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with .NET things are fairly simple - it is all (including ARM ASFAIK) running little endian .

The question that I have is: what is happing on Mono and (potentially) big endian systems? Do the bits reverse (when compared to x86) in Int32 / Int64 structure or does the framework force little endian rule-set?

Thanks

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I would guess it will be defined by the CLR spec –  Greg B Mar 24 '11 at 21:54
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It can't hide endianness, far too expensive. See BitConverter.IsLittleEndian. –  Hans Passant Mar 24 '11 at 23:13

6 Answers 6

Your assertion that all MS .NET are little endian is not correct. It depends on the architecture that you are running on - the CLR spec says so:

From the CLI Annotated Standard (p.161) — Partition I, section 12.6.3: "Byte Ordering":

For data types larger than 1 byte, the byte ordering is dependent on the target CPU. Code that depends on byte ordering may not run on all platforms. [...]

(taken from this SO answer)

See this answer for more information on the internals of BitConverter and how it handles endianness.

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thanks , I completely forgot about CLR spec. –  arthur Mar 24 '11 at 22:04
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This brings in an interesting question: "..dependent on the target CPU..." so what happens with mono running on Little Endian windows running on top of Big Endian ARM CPU? link MSFT Support forum –  arthur Mar 24 '11 at 22:11
    
Isn't that the CLI spec rather than the CLR spec? (The part you've quoted says CLI.) All this demonstrates is that the CLI spec accommodates the possibility of a big-endian implementation. This would not contradict the proposition that all flavours of the CLR (i.e., Microsoft's implementation) are little-endian. And as far as I know, they all are. Are you aware of any supported Microsoft .NET implementation that's big-endian? (I think Rotor, aka SSCLI supported it, but that's not the CLR.) –  Ian Griffiths Jul 8 '12 at 21:24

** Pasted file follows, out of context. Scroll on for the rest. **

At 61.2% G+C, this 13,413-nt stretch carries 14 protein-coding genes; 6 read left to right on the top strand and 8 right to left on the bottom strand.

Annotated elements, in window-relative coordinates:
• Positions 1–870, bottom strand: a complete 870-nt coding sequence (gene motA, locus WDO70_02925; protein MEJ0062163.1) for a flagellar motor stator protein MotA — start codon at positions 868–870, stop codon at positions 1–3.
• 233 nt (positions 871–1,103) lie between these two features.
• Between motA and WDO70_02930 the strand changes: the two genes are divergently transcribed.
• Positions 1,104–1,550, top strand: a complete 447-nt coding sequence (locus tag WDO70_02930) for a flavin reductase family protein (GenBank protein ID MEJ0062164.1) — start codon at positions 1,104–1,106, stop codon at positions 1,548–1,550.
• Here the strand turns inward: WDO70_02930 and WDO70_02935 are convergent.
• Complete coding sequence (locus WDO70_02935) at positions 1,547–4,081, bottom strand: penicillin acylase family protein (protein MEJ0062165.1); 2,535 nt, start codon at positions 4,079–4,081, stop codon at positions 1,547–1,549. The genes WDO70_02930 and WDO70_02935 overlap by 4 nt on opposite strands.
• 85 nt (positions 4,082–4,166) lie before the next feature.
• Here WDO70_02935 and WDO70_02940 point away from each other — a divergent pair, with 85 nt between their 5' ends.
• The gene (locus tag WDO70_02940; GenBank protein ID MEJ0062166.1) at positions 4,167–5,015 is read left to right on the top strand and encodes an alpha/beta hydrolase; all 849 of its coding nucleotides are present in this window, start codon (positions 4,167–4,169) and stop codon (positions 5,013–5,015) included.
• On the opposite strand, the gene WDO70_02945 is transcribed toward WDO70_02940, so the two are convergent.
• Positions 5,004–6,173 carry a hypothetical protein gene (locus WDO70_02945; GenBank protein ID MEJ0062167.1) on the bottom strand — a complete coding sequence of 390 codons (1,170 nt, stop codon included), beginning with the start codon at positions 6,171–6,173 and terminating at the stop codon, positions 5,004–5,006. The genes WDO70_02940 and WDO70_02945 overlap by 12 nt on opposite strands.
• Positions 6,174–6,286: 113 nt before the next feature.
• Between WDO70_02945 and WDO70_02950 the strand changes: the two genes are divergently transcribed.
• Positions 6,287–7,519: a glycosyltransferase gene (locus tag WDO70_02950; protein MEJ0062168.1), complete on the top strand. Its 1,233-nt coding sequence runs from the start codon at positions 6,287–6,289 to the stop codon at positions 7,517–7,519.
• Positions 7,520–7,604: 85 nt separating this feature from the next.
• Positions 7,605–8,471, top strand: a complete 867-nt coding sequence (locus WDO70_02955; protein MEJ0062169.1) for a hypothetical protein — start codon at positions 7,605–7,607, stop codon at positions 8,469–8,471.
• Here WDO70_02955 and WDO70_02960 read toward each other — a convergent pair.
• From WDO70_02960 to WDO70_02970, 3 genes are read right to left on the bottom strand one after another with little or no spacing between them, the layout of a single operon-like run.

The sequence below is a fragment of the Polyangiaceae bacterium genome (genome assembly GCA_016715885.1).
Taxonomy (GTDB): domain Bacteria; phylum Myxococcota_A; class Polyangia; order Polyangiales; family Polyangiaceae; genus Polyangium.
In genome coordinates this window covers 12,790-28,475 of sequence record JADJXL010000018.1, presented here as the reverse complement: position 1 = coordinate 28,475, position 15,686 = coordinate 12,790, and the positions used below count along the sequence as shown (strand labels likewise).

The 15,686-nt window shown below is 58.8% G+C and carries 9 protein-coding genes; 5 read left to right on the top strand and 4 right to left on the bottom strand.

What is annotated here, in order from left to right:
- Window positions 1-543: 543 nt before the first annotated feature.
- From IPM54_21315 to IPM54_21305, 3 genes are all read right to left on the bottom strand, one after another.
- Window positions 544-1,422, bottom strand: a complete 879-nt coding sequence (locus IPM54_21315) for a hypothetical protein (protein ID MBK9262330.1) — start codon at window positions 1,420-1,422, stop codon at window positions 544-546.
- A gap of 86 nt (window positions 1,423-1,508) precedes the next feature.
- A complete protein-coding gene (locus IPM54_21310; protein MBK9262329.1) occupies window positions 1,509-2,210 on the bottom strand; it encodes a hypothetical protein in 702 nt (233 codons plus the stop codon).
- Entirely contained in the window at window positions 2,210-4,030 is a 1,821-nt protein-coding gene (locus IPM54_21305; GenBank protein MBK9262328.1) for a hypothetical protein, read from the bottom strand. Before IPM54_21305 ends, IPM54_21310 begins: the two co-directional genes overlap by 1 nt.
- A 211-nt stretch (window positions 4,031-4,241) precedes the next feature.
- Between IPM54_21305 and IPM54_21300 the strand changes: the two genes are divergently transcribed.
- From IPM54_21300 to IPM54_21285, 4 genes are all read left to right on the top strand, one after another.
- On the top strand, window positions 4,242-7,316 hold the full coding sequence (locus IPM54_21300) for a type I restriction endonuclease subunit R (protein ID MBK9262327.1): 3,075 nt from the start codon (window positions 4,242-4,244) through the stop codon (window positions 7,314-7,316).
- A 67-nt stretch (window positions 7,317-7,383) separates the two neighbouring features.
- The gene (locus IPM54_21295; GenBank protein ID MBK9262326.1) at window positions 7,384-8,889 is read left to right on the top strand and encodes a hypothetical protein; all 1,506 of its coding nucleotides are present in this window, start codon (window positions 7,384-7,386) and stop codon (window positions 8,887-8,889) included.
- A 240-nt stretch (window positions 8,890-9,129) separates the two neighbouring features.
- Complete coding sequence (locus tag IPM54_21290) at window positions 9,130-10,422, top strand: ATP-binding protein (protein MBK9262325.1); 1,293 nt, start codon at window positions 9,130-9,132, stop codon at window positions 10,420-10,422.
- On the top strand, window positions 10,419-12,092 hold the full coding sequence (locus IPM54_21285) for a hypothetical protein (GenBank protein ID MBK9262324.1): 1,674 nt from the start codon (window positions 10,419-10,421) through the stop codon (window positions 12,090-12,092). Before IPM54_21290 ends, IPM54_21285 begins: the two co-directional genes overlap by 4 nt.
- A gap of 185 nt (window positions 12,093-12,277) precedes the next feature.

c#/.Net does not make any claims on endian. int32/64 are atomic not structures.

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As far as I know such conversion would happen outside the scope of your code and hidden to you. It's called "managed code" for some reasons, including such potential issues.

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There are a number of places where endianness affects the code. BitConverter, Buffer.BlockCopy, unsafe code, etc. –  CodesInChaos Nov 28 '12 at 9:31

A list of behavioral changes I can think of at the moment (unchecked and incomplete):

and of course every (runtime library) function using these.

Usually Microsoft doesn't mention endianness in their docs - with some strange exceptions. For instance, BinaryReader.ReadUInt16 is defined to read little endian. Nothing mentioned for the other methods. One may assume that binary serialization is always little-endian, even on big-endian machines.

Note that XNA on XBox360 is big-endian, so this not just a theoretical problem with Mono.

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Sounds like I need to do some testing ... anyone has a good working QEMU image for ARM cpu with linux / mono installed on it? –  arthur Mar 26 '11 at 5:30

To know if bytes are "reversed", just check BitConverter.IsLittleEndian:

if (BitConverter.IsLittleEndian)
{
    // reverse bytes
}
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Considering how similar .Net and Mono are by design, I'd say they probably handle endianness the same.

You can always test it by creating a managed int with a known value, then using reflection or marshalling to access the memory and take a look.

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The only problem that I have is access to a big endian system with framework on it:) What I'm specifically looking to do is to convert an integer to a byte array -- the array needs to be in a big endian order for things to work; Since the code might end up on a big endian system at some point, I'm trying to make sure I don't end up reversing the bytes when it is not needed. –  arthur Mar 24 '11 at 22:01

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